Thursday, November 6, 2008

Everything I Need to Know, I Learned in Bootcamp

Everything I Need to Know, I Learned in Bootcamp
Robert A. Hall

Robert Fulghum’s inspirational essay, “Everything I Need to Know, I Learned in Kindergarten,” is one of the most read and reprinted articles of our time. Though I admire Fulghum’s insights, I must have been a late bloomer. Everything I’ve needed to know, I learned at Parris Island, from three leather-tough Marine drill instructors.
The lessons taught by Sergeants William Harris, Michael Martin and Ezekiel Owens, while training Platoon 273 in the summer of 1964, have carried me through the rough times, and led to what success I can claim in life. In college, in my earlier political career and in my current job as an association manager, my DIs were always with me, guiding me, helping me, urging me on—and kicking my tail when I need it. I may not think about them daily, but for over 35 years their training and spirit has been an inseparable part of my life. Schools, colleges and even the other services educate the brain. Marine training burns deep in the heart and the bone.
In light of the trying times facing our country, I’d like to share the lessons they gave me:

• Challenge yourself—you can always do more than you think you can.

• Make your bed every morning.

• Real friends will do the push-ups, even though you were the guy who screwed up. They know you’ll do it for them.

• It’s easier to stay organized, than to get organized later on.

• Balance physical and mental activity. You need both to succeed.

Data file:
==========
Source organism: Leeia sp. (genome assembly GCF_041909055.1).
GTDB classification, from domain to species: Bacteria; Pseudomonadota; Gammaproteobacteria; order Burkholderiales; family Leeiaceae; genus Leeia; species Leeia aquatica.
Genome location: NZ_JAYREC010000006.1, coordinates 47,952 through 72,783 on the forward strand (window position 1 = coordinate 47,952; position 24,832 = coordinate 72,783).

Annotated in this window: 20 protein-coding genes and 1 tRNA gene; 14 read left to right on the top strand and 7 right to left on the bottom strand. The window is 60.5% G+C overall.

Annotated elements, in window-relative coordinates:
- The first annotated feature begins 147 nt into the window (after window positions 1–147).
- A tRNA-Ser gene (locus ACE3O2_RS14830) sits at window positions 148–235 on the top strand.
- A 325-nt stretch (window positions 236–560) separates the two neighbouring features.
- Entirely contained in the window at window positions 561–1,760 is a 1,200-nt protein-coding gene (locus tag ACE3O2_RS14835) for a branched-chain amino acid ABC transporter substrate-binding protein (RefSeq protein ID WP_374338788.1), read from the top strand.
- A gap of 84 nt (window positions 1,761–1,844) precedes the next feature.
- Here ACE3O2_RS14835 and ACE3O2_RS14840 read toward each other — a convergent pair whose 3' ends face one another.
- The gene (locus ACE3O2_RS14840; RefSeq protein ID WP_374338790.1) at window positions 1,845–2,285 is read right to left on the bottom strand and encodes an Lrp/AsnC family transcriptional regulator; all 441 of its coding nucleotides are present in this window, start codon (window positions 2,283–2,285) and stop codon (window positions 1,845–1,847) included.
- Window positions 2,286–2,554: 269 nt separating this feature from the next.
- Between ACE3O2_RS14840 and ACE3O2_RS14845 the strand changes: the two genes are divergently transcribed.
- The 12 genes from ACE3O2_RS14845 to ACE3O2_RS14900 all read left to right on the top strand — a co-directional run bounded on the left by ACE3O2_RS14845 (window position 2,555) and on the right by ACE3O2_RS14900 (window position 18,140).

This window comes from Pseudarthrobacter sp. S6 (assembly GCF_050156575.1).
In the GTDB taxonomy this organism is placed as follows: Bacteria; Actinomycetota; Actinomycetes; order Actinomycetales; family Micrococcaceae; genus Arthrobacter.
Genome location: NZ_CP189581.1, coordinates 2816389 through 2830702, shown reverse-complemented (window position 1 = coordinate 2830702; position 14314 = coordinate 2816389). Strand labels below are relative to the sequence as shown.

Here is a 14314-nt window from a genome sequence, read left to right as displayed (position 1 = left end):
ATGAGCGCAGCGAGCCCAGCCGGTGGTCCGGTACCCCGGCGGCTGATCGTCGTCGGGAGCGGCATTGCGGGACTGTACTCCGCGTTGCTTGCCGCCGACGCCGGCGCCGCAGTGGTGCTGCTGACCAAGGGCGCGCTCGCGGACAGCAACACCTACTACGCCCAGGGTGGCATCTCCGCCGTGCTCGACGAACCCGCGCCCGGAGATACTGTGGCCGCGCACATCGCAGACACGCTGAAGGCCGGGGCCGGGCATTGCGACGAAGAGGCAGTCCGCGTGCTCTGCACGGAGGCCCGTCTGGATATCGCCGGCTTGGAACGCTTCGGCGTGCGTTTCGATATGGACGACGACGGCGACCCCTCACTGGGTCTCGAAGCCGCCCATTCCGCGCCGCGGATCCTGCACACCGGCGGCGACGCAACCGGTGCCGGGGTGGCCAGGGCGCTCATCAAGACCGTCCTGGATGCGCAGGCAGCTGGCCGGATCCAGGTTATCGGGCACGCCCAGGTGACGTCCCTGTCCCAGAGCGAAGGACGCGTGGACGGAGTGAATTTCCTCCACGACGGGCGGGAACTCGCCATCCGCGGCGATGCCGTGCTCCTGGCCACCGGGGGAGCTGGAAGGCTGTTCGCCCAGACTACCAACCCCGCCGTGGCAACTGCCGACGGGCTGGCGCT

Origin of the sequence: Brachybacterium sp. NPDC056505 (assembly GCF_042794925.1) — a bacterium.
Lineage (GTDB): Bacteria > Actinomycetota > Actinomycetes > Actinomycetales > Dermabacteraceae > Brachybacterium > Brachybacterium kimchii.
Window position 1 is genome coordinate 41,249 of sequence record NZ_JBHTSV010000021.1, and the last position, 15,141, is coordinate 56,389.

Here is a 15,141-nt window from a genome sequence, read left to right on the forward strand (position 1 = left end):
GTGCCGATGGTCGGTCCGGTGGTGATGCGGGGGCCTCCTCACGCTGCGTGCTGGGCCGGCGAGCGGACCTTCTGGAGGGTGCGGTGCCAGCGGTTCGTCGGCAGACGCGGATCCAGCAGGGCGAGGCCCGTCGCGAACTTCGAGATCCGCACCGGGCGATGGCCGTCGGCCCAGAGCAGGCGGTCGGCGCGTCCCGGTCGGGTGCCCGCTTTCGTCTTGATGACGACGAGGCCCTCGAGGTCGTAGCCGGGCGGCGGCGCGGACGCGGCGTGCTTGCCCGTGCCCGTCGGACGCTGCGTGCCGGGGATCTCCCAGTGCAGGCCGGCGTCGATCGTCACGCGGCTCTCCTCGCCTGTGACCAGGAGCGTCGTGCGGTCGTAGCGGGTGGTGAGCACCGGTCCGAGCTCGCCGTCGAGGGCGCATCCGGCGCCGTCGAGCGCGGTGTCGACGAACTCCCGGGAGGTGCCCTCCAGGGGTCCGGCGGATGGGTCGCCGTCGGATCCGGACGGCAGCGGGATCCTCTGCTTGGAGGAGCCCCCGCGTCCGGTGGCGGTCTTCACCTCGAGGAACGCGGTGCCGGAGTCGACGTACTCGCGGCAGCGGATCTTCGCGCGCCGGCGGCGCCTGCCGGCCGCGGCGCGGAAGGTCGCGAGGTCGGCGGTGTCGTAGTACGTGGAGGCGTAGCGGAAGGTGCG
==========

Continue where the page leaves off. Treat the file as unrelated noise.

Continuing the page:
• Individual effort is important, but teamwork wins battles.

• It’s not a person’s size, looks, background, color or gender that counts. When the fight is fierce, and the situation desperate, it’s what’s inside that makes the difference.

• Study your notes.

• Courage isn’t the absence of fear—courage is being afraid and still doing what needs to be done.

• Stand up straight—your bearing reflects your confidence.

• Every situation, every day, is a learning experience.

• A light touch brings the best shine.

• Find friends you can count on, and stand by them.

• Carry the load for slower teammates—it’s vital the team get there together.

• Neatness does count.

• A vigorous attack is usually more effective—and safer—than a plodding approach.

• Repetition teaches.

• It’s what you do when you just can’t do anymore that determines the outcome.

• Keep your equipment clean—a dirty rifle is just a bad club.

• Look out for the welfare of your subordinates first.

• Learn to laugh at discomfort and trouble—it makes misfortune lighter, and annoys your enemies.

• Write home often.

• The great creations of the human race aren’t buildings or machines, but the concepts of duty, honor, loyalty, teamwork, and freedom.

• Never, never give up.

• Close counts with hand grenades, too.

• Everybody’s scared of something, everybody’s scared sometimes.

• It takes two shelter halves to make a tent—work together or get wet.

• It’s surprising what you’ll eat if you’re really hungry.

• Better to have a small group you can count on, than an army of wafflers.

• Conserve your water and your ammunition.

• You don’t have to like people to respect them.

• Change your socks every chance you get.

• Generals don’t know everything—listen to the troops at the bottom too.

• The people around you are entitled to your best. So are you.

• Properly motivated, even the weakest will make a contribution.

• Get in step.

• Sure, you have to salute officers—but they have to salute back.

• Help the people on your team whenever you can—you’re going to need their help real soon.

• Always give more than you expect to get.

• Without pride, you don’t have anything.

• If you’re going down, go down fighting. It sets a good example, and your memory will be honored.

• A clean, neat appearance improves confidence and performance—but you can get the job done while covered with mud.